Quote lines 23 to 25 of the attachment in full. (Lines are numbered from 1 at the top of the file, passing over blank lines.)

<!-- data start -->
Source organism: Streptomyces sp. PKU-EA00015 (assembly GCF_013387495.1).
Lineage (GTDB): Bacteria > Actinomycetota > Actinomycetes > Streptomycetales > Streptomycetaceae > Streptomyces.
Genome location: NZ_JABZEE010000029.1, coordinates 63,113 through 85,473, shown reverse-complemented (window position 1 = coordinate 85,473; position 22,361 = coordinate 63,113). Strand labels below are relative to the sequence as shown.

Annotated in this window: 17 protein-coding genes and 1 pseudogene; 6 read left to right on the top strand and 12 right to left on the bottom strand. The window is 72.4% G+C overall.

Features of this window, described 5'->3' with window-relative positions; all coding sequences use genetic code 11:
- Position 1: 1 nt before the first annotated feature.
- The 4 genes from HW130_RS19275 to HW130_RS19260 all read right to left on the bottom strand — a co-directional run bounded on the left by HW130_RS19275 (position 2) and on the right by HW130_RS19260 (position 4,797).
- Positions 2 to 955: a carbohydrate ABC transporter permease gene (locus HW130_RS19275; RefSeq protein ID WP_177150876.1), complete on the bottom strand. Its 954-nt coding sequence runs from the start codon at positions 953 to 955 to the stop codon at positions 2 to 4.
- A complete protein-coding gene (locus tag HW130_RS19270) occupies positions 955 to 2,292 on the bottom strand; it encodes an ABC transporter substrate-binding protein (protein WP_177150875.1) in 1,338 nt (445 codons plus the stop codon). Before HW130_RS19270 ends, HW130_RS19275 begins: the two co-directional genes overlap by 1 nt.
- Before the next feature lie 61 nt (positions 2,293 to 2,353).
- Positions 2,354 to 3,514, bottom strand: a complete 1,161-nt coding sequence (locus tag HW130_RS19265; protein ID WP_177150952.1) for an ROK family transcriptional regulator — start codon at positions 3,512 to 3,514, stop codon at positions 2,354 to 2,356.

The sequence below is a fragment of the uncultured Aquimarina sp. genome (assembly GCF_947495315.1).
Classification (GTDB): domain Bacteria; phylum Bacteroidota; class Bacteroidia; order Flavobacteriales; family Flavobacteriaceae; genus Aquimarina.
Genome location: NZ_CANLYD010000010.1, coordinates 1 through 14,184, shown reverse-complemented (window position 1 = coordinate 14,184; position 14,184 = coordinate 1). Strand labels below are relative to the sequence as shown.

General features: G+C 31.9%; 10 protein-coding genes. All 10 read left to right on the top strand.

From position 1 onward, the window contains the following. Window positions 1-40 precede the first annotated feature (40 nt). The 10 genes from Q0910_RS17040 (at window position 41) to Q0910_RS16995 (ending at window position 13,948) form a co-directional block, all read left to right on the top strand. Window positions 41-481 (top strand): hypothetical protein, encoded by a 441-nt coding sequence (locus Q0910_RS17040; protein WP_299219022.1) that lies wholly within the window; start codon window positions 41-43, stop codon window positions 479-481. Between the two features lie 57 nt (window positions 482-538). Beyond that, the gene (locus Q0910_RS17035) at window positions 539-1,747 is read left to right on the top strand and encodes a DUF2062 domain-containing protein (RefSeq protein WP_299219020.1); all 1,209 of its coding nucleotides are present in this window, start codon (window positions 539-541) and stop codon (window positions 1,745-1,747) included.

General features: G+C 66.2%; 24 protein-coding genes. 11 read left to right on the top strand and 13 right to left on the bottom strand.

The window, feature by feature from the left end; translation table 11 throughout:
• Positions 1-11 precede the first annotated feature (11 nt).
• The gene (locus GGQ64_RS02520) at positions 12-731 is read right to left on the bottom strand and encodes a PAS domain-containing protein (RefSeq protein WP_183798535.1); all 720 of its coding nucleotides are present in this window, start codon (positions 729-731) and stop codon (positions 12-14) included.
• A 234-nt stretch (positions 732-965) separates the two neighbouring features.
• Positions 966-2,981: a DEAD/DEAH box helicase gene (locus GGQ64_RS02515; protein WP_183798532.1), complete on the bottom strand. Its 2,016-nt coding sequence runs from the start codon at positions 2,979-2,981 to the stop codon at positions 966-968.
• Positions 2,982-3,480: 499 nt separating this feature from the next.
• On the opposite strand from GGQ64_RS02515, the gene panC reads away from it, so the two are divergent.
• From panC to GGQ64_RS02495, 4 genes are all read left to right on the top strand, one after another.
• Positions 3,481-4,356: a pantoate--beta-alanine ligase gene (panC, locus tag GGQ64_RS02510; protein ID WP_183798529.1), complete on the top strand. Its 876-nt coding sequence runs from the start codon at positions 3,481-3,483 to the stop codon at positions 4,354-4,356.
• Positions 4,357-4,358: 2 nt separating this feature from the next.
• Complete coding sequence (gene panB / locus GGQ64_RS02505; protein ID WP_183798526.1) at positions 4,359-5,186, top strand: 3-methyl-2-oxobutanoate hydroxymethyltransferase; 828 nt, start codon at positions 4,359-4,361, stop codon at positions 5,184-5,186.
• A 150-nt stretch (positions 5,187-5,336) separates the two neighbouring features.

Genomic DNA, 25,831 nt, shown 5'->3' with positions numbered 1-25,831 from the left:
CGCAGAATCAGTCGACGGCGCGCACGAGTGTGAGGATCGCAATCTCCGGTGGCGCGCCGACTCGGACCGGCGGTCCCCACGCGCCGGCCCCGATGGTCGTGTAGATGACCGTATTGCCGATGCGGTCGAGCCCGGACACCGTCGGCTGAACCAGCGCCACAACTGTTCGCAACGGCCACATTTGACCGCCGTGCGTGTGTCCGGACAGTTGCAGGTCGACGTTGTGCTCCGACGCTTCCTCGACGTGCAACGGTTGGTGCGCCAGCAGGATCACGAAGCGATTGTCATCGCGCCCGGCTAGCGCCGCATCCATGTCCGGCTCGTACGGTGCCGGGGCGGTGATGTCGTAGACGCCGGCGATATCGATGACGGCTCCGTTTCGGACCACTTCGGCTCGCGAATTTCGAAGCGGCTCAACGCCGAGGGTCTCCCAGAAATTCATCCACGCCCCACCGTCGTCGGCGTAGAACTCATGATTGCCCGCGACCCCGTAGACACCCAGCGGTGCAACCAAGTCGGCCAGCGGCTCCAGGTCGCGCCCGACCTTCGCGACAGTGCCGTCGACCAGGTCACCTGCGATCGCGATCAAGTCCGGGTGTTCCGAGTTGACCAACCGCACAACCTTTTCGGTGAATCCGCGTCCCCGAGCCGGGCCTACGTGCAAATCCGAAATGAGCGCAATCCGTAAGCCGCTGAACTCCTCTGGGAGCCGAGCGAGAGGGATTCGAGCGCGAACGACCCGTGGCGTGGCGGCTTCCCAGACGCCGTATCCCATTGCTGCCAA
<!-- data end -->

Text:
• Positions 2,982-3,480: 499 nt separating this feature from the next.
• On the opposite strand from GGQ64_RS02515, the gene panC reads away from it, so the two are divergent.
• From panC to GGQ64_RS02495, 4 genes are all read left to right on the top strand, one after another.